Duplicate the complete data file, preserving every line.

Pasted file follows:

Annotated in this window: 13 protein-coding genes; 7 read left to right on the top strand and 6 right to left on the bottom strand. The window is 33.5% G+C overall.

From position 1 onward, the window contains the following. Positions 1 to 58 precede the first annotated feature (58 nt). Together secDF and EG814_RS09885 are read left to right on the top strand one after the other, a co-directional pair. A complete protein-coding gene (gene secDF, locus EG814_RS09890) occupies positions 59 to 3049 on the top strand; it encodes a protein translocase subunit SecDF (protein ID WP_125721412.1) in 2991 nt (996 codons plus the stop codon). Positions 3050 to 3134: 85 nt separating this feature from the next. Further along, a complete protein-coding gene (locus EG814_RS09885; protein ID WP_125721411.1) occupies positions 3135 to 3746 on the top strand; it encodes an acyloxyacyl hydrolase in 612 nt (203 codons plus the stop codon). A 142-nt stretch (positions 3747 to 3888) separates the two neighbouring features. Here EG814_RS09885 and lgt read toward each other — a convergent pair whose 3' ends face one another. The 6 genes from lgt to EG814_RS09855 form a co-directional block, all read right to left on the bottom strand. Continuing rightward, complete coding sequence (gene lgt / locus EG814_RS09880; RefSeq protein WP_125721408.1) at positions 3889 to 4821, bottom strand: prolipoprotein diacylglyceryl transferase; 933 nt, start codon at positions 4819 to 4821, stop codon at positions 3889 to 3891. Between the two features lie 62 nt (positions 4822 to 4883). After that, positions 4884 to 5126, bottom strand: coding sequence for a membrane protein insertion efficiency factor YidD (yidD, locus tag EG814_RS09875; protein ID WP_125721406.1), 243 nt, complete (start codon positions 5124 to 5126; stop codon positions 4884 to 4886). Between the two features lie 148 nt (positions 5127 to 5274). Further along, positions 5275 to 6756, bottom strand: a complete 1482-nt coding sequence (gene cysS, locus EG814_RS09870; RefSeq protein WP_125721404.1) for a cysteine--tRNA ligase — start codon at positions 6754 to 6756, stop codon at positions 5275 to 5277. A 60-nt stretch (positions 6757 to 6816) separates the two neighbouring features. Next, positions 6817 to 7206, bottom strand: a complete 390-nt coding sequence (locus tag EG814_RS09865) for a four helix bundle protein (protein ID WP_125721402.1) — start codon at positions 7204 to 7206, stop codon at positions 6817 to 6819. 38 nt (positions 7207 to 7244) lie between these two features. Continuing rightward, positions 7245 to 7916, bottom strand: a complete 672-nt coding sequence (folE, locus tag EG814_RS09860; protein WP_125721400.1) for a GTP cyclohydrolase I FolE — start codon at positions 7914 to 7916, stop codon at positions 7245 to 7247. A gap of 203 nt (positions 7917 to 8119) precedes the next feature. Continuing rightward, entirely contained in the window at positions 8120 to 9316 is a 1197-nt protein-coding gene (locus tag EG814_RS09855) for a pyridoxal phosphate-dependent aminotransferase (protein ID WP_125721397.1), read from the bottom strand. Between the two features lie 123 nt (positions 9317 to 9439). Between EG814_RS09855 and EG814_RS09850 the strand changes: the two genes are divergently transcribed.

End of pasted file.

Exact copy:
Annotated in this window: 13 protein-coding genes; 7 read left to right on the top strand and 6 right to left on the bottom strand. The window is 33.5% G+C overall.

From position 1 onward, the window contains the following. Positions 1 to 58 precede the first annotated feature (58 nt). Together secDF and EG814_RS09885 are read left to right on the top strand one after the other, a co-directional pair. A complete protein-coding gene (gene secDF, locus EG814_RS09890) occupies positions 59 to 3049 on the top strand; it encodes a protein translocase subunit SecDF (protein ID WP_125721412.1) in 2991 nt (996 codons plus the stop codon). Positions 3050 to 3134: 85 nt separating this feature from the next. Further along, a complete protein-coding gene (locus EG814_RS09885; protein ID WP_125721411.1) occupies positions 3135 to 3746 on the top strand; it encodes an acyloxyacyl hydrolase in 612 nt (203 codons plus the stop codon). A 142-nt stretch (positions 3747 to 3888) separates the two neighbouring features. Here EG814_RS09885 and lgt read toward each other — a convergent pair whose 3' ends face one another. The 6 genes from lgt to EG814_RS09855 form a co-directional block, all read right to left on the bottom strand. Continuing rightward, complete coding sequence (gene lgt / locus EG814_RS09880; RefSeq protein WP_125721408.1) at positions 3889 to 4821, bottom strand: prolipoprotein diacylglyceryl transferase; 933 nt, start codon at positions 4819 to 4821, stop codon at positions 3889 to 3891. Between the two features lie 62 nt (positions 4822 to 4883). After that, positions 4884 to 5126, bottom strand: coding sequence for a membrane protein insertion efficiency factor YidD (yidD, locus tag EG814_RS09875; protein ID WP_125721406.1), 243 nt, complete (start codon positions 5124 to 5126; stop codon positions 4884 to 4886). Between the two features lie 148 nt (positions 5127 to 5274). Further along, positions 5275 to 6756, bottom strand: a complete 1482-nt coding sequence (gene cysS, locus EG814_RS09870; RefSeq protein WP_125721404.1) for a cysteine--tRNA ligase — start codon at positions 6754 to 6756, stop codon at positions 5275 to 5277. A 60-nt stretch (positions 6757 to 6816) separates the two neighbouring features. Next, positions 6817 to 7206, bottom strand: a complete 390-nt coding sequence (locus tag EG814_RS09865) for a four helix bundle protein (protein ID WP_125721402.1) — start codon at positions 7204 to 7206, stop codon at positions 6817 to 6819. 38 nt (positions 7207 to 7244) lie between these two features. Continuing rightward, positions 7245 to 7916, bottom strand: a complete 672-nt coding sequence (folE, locus tag EG814_RS09860; protein WP_125721400.1) for a GTP cyclohydrolase I FolE — start codon at positions 7914 to 7916, stop codon at positions 7245 to 7247. A gap of 203 nt (positions 7917 to 8119) precedes the next feature. Continuing rightward, entirely contained in the window at positions 8120 to 9316 is a 1197-nt protein-coding gene (locus tag EG814_RS09855) for a pyridoxal phosphate-dependent aminotransferase (protein ID WP_125721397.1), read from the bottom strand. Between the two features lie 123 nt (positions 9317 to 9439). Between EG814_RS09855 and EG814_RS09850 the strand changes: the two genes are divergently transcribed.